Take me to the river, no wait, drop me off right here

Boys in the wood

Boys in the wood

Saturday was the day. Third straight weekend with waves, and Hurricane Gonzalo made certain this was the best of the lot – south swell, wind straight offshore, gaping overhead barrels. Hatteras, to quote a few of my friends, was epic. Disregarding my promise of abstinence, I found myself in the water, laying on a board, stroking like a madman to get into a wave, and standing up.

Let’s back up. All those things happened, but I wasn’t in Hatteras. Our annual mamping (man camping) trip to the mountains was scheduled back when Gonzalo was just a butterfly flapping through West Africa, and I wasn’t going to let my son down. Even in a year without ridiculous sabatticals, I wouldn’t have blown off mamping.

So I was 250 miles from, and 2000 feet above, the ocean, on a red inflatable paddleboard in the New River near Blacksburg, and I was trying with every fiber of my being to break my vow of surf celibacy. The object of my desire could hardly be considered a wave, more like a stationary tricycle minus the pedals. This wasn’t the Snake River in Wyoming or Germany’s Eisbach, and it definitely wasn’t Hatteras. It was, at best, a shin-high, gurgling burp of river water. And I was as determined to ride it as I’ve ever been with an actual wave.

This is river surfing at its best.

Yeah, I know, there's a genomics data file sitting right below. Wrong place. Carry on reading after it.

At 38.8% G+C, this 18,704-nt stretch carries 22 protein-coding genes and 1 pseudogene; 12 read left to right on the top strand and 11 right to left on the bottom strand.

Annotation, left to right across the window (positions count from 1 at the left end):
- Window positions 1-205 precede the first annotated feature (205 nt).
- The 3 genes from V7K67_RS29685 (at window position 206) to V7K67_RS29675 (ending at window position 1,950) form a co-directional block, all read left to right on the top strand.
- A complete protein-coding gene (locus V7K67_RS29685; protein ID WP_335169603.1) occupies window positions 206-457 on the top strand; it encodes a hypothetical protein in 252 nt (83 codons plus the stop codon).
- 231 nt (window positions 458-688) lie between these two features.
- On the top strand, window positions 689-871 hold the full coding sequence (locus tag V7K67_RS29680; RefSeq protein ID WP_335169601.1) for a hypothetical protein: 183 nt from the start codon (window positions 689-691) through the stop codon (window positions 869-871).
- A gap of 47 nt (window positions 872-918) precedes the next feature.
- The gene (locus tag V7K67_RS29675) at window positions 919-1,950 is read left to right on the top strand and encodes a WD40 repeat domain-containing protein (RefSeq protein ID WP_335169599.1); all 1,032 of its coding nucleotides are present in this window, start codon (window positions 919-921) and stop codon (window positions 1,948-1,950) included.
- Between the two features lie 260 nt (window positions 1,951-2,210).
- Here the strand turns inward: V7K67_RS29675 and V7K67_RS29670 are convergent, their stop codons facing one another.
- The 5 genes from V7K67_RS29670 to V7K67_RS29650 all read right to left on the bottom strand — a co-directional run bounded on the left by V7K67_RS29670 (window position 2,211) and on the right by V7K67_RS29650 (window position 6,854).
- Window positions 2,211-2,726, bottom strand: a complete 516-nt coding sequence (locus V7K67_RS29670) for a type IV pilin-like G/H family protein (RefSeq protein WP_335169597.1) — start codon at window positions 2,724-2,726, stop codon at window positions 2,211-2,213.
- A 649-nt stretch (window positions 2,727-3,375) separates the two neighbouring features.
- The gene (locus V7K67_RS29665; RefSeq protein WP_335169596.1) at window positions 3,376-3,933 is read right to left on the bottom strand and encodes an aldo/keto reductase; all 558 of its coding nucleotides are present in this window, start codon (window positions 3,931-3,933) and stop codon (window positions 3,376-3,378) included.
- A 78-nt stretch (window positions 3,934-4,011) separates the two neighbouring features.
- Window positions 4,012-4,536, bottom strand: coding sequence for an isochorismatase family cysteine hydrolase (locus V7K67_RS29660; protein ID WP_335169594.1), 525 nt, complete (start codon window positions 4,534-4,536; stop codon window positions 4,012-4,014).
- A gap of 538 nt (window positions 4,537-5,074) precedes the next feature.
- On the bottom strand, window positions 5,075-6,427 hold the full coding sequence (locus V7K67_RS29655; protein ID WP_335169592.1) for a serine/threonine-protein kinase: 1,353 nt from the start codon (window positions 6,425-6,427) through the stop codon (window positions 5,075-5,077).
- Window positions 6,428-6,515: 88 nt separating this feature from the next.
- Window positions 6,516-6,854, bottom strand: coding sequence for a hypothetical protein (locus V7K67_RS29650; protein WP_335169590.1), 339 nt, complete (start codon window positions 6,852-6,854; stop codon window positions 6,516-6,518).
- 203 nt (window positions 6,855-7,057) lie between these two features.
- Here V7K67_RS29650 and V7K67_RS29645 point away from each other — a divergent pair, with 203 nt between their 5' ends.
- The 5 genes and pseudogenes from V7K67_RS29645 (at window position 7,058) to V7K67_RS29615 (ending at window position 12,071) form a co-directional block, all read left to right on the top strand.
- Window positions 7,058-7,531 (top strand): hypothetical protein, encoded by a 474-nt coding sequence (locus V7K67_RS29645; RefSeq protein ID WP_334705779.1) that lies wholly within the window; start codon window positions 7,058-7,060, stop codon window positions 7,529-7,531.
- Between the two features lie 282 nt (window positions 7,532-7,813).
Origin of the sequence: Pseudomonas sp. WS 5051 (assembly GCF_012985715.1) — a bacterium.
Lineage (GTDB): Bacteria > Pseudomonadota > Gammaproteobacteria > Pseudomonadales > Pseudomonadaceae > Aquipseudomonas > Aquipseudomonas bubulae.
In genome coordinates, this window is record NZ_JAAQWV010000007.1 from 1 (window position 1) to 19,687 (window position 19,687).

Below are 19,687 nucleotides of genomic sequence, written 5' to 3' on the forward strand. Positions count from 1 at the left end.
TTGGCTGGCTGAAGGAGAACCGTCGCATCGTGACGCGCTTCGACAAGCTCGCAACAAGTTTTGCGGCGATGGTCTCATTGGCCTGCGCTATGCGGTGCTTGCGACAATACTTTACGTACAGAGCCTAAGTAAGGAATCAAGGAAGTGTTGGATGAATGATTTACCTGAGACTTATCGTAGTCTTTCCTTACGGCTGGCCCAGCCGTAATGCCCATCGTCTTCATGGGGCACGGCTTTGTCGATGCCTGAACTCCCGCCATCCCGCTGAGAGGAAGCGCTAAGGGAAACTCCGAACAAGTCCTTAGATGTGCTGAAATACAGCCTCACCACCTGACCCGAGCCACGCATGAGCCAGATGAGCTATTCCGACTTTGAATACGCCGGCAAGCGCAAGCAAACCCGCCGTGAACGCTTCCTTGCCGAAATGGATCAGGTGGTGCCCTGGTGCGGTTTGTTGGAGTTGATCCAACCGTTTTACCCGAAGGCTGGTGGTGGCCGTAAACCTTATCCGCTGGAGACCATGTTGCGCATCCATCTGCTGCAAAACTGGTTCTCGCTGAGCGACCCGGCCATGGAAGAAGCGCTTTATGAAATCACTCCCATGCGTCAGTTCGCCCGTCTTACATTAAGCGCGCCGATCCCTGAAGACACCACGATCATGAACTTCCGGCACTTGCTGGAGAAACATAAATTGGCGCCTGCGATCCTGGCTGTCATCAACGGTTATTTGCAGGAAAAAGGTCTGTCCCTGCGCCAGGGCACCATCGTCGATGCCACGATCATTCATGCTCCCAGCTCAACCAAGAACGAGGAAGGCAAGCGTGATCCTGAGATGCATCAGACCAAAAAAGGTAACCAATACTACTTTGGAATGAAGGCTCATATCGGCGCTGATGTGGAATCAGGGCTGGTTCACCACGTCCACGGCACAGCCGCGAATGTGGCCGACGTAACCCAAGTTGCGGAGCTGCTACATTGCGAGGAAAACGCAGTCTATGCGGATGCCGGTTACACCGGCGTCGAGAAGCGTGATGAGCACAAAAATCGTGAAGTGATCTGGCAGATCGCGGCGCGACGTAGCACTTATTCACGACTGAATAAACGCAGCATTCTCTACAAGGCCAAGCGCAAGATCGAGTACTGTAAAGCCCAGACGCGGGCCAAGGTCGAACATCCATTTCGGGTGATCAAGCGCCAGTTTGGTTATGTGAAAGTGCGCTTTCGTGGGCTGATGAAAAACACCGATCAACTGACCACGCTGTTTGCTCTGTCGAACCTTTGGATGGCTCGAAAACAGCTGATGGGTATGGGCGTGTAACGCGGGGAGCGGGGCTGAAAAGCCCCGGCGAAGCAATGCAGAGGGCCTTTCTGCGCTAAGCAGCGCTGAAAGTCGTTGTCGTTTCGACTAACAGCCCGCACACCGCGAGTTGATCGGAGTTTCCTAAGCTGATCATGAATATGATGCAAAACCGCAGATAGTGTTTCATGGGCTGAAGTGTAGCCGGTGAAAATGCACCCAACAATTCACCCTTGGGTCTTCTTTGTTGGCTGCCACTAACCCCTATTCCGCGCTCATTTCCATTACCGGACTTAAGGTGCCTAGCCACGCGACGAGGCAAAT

This is river surfing at its best.

I’ll be honest; when I heard we would get an opportunity to surf a river wave, I was jacked. Standing along the riverbank a few minutes paddling out, our guide pointed the wave out to me. It was maybe thirty yards from where we stood, but I still couldn’t see it. “Right there, right past that rock,” he promised. I squinted, lowered my expectations, and saw it.

I wished I hadn’t. Talk about a letdown. The air left my balloon, and my dreams landed with a thud on the rocky bank. Ah, well, at least I’d be surfing.

Paddling into position for this natural, miniature Flow Rider was easy. There was very little current running alongside it, so I was able to sneak up on it from an angle without any struggle. If you can imagine paddling across your front yard and dropping off the curb into the street, you have a good idea of what I was looking at, that is if your yard is flat and your curb stands no more than eight inches in height.

This is river surfing East Coast style.

This is river surfing East Coast style.

Each time I stroked to the spot and leapt to my feet, the swirling current twisted me sideways. The ‘wave’ wasn’t steep enough or tall enough to keep the inflatable pointed upriver, so every attempt resulted in an awkward twist and fail.

After a dozen or so tries, I heard a distant cry that sounded like a call for help. Using my spidey senses, I ascertained that it was a beer calling from the cooler at our camp. No one else seemed to hear it, and I couldn’t in good conscience let the suffering continue. My dream of river surfing shattered, I headed downriver to rescue the poor bottle from captivity.

Thankfully, there was no phone service in the boondocks. I was spared the claims and photos of Hatteras until returning to civilization on Sunday. Better still, the tropics appear to have shot their seasonal load, and the forecast calls for pancakes this weekend. As sad as it sounds, these days a flat weekend is a good weekend.

Hell yes, bring it on!!!

Hell yes, bring it on!!!


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